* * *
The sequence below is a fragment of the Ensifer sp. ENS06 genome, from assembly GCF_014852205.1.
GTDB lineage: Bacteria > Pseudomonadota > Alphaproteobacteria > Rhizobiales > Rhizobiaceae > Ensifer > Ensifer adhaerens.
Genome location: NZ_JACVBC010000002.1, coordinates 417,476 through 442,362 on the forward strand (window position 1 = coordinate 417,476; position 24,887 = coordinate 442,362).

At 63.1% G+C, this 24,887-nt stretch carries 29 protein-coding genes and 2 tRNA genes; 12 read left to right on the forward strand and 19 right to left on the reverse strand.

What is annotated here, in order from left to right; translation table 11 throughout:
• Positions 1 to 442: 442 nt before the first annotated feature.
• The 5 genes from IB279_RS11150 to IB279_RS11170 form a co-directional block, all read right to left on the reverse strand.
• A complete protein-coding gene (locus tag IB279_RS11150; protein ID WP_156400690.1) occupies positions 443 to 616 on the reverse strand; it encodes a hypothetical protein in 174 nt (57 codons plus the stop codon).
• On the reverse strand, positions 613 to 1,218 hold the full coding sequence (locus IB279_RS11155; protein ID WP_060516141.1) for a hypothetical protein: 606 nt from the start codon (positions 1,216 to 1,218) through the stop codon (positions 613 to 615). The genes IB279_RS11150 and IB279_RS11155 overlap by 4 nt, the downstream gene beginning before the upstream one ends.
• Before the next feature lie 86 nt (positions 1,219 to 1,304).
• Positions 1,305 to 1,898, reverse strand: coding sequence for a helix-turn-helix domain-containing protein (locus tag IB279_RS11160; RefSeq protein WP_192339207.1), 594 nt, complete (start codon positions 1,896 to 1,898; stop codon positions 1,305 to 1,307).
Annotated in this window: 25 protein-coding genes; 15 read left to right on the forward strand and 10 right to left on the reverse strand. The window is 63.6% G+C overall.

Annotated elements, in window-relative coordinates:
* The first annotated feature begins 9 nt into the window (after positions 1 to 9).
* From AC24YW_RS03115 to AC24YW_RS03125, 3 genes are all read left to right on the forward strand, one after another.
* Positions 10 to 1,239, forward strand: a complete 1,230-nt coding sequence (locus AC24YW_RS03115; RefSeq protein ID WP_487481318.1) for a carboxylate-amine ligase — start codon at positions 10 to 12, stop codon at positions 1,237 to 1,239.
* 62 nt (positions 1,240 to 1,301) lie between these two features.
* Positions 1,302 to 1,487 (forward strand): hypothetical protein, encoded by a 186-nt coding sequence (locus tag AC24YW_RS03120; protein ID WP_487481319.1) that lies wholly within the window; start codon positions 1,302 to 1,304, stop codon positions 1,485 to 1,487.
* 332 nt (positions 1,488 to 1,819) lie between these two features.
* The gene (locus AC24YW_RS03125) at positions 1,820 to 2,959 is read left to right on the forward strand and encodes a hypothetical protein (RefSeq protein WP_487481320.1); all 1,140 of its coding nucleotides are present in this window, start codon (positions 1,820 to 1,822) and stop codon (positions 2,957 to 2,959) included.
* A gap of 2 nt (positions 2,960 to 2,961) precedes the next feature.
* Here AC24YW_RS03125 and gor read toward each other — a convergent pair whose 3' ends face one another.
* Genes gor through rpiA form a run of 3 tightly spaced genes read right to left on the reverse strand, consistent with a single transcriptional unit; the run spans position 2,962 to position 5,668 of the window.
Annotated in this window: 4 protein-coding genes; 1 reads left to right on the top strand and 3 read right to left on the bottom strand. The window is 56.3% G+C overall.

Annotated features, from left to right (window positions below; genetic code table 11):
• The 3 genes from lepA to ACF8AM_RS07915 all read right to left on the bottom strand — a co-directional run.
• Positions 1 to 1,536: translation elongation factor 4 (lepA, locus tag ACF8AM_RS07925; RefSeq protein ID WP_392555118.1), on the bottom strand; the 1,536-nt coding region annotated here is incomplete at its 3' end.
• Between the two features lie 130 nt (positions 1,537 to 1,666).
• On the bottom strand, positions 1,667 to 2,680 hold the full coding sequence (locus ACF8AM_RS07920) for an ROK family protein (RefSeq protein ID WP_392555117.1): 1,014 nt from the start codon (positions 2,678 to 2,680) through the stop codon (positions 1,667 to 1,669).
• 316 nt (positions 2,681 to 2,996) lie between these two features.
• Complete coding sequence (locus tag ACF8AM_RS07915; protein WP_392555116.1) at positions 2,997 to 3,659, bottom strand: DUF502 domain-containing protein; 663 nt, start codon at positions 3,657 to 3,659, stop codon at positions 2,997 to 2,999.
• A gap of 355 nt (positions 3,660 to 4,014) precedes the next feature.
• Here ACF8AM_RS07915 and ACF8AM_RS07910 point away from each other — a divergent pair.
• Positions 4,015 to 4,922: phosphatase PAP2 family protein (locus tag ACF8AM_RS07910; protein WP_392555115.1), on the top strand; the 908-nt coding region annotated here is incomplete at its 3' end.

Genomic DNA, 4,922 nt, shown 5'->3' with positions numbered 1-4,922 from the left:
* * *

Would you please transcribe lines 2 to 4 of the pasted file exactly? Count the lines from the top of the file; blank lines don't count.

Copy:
GTDB lineage: Bacteria > Pseudomonadota > Alphaproteobacteria > Rhizobiales > Rhizobiaceae > Ensifer > Ensifer adhaerens.
Genome location: NZ_JACVBC010000002.1, coordinates 417,476 through 442,362 on the forward strand (window position 1 = coordinate 417,476; position 24,887 = coordinate 442,362).

At 63.1% G+C, this 24,887-nt stretch carries 29 protein-coding genes and 2 tRNA genes; 12 read left to right on the forward strand and 19 right to left on the reverse strand.